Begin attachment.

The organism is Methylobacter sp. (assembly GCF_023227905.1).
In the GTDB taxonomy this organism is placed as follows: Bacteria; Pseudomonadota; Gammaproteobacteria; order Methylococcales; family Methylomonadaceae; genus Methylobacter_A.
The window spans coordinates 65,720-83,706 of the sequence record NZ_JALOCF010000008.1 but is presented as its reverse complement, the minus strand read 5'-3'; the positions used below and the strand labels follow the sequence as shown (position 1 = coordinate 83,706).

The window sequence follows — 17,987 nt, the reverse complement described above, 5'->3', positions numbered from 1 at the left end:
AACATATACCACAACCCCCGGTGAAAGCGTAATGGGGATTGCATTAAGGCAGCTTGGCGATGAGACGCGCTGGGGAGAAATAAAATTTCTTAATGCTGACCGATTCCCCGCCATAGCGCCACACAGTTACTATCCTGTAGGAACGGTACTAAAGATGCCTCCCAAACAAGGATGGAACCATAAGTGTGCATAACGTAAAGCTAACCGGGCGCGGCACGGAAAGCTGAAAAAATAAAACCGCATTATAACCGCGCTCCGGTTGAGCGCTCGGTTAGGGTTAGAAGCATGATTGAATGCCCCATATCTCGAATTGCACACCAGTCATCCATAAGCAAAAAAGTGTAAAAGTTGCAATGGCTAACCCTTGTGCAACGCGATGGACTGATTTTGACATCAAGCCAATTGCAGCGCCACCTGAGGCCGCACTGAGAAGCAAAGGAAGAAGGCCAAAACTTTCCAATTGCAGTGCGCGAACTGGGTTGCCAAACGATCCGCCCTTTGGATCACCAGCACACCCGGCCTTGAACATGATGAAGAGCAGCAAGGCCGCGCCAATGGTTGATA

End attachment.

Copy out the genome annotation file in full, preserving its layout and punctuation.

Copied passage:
The organism is Methylobacter sp. (assembly GCF_023227905.1).
In the GTDB taxonomy this organism is placed as follows: Bacteria; Pseudomonadota; Gammaproteobacteria; order Methylococcales; family Methylomonadaceae; genus Methylobacter_A.
The window spans coordinates 65,720-83,706 of the sequence record NZ_JALOCF010000008.1 but is presented as its reverse complement, the minus strand read 5'-3'; the positions used below and the strand labels follow the sequence as shown (position 1 = coordinate 83,706).

The window sequence follows — 17,987 nt, the reverse complement described above, 5'->3', positions numbered from 1 at the left end:
AACATATACCACAACCCCCGGTGAAAGCGTAATGGGGATTGCATTAAGGCAGCTTGGCGATGAGACGCGCTGGGGAGAAATAAAATTTCTTAATGCTGACCGATTCCCCGCCATAGCGCCACACAGTTACTATCCTGTAGGAACGGTACTAAAGATGCCTCCCAAACAAGGATGGAACCATAAGTGTGCATAACGTAAAGCTAACCGGGCGCGGCACGGAAAGCTGAAAAAATAAAACCGCATTATAACCGCGCTCCGGTTGAGCGCTCGGTTAGGGTTAGAAGCATGATTGAATGCCCCATATCTCGAATTGCACACCAGTCATCCATAAGCAAAAAAGTGTAAAAGTTGCAATGGCTAACCCTTGTGCAACGCGATGGACTGATTTTGACATCAAGCCAATTGCAGCGCCACCTGAGGCCGCACTGAGAAGCAAAGGAAGAAGGCCAAAACTTTCCAATTGCAGTGCGCGAACTGGGTTGCCAAACGATCCGCCCTTTGGATCACCAGCACACCCGGCCTTGAACATGATGAAGAGCAGCAAGGCCGCGCCAATGGTTGATA